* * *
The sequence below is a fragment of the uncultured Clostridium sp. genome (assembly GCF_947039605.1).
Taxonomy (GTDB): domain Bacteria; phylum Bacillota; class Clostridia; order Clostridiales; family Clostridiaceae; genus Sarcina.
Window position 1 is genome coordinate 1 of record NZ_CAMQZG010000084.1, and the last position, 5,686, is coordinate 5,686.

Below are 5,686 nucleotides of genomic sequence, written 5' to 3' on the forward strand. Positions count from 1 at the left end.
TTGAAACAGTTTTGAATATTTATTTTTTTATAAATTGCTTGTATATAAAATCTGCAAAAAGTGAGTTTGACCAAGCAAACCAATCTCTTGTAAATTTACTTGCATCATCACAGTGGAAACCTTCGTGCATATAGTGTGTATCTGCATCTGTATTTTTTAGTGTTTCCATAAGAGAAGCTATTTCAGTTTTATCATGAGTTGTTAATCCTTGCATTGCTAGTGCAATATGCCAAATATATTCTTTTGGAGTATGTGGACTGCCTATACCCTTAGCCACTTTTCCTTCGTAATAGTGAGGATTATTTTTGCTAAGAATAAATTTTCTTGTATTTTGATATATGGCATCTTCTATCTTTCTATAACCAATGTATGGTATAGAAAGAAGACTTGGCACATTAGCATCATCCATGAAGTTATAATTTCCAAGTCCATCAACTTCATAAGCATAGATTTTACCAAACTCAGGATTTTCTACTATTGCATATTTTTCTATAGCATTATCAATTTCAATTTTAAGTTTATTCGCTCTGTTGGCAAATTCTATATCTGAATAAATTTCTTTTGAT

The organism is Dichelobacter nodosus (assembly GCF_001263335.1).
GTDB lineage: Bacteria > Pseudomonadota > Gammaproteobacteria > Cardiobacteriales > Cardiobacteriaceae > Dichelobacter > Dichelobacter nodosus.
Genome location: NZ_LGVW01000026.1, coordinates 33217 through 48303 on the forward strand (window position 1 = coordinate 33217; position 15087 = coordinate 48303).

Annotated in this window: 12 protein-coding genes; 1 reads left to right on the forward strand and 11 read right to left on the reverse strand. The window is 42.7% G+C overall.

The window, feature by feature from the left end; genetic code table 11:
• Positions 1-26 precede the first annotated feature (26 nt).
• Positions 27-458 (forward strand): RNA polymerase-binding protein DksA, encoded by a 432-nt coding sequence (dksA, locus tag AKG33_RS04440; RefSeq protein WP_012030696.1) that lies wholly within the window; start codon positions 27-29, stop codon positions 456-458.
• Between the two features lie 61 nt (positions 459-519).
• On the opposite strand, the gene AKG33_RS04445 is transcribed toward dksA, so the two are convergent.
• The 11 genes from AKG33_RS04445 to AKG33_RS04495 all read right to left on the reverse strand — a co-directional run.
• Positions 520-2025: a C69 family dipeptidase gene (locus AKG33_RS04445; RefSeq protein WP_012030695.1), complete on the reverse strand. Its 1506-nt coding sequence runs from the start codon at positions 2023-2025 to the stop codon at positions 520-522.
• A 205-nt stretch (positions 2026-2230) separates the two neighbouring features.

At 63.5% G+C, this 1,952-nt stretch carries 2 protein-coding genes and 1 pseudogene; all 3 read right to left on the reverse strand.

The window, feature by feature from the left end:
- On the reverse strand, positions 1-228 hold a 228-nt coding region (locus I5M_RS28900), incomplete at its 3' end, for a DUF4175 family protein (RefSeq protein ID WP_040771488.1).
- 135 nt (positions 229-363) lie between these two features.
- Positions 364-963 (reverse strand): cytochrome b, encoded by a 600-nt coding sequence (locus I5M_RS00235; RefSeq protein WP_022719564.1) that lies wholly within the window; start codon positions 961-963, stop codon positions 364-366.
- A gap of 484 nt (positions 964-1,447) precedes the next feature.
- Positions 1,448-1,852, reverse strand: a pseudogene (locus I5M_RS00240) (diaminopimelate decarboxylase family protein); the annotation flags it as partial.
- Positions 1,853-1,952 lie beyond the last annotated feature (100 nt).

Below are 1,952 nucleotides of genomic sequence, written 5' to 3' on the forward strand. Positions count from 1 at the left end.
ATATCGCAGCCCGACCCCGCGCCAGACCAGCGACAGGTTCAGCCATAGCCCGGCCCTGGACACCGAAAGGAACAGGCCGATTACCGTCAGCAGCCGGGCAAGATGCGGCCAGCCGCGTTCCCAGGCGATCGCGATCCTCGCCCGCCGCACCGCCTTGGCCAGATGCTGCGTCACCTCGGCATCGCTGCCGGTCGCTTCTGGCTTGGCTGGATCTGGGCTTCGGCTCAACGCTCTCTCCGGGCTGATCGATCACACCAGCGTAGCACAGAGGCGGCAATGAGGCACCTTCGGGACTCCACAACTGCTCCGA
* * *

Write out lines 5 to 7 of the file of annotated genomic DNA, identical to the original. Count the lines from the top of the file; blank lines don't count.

TTGAAACAGTTTTGAATATTTATTTTTTTATAAATTGCTTGTATATAAAATCTGCAAAAAGTGAGTTTGACCAAGCAAACCAATCTCTTGTAAATTTACTTGCATCATCACAGTGGAAACCTTCGTGCATATAGTGTGTATCTGCATCTGTATTTTTTAGTGTTTCCATAAGAGAAGCTATTTCAGTTTTATCATGAGTTGTTAATCCTTGCATTGCTAGTGCAATATGCCAAATATATTCTTTTGGAGTATGTGGACTGCCTATACCCTTAGCCACTTTTCCTTCGTAATAGTGAGGATTATTTTTGCTAAGAATAAATTTTCTTGTATTTTGATATATGGCATCTTCTATCTTTCTATAACCAATGTATGGTATAGAAAGAAGACTTGGCACATTAGCATCATCCATGAAGTTATAATTTCCAAGTCCATCAACTTCATAAGCATAGATTTTACCAAACTCAGGATTTTCTACTATTGCATATTTTTCTATAGCATTATCAATTTCAATTTTAAGTTTATTCGCTCTGTTGGCAAATTCTATATCTGAATAAATTTCTTTTGAT

The organism is Dichelobacter nodosus (assembly GCF_001263335.1).
GTDB lineage: Bacteria > Pseudomonadota > Gammaproteobacteria > Cardiobacteriales > Cardiobacteriaceae > Dichelobacter > Dichelobacter nodosus.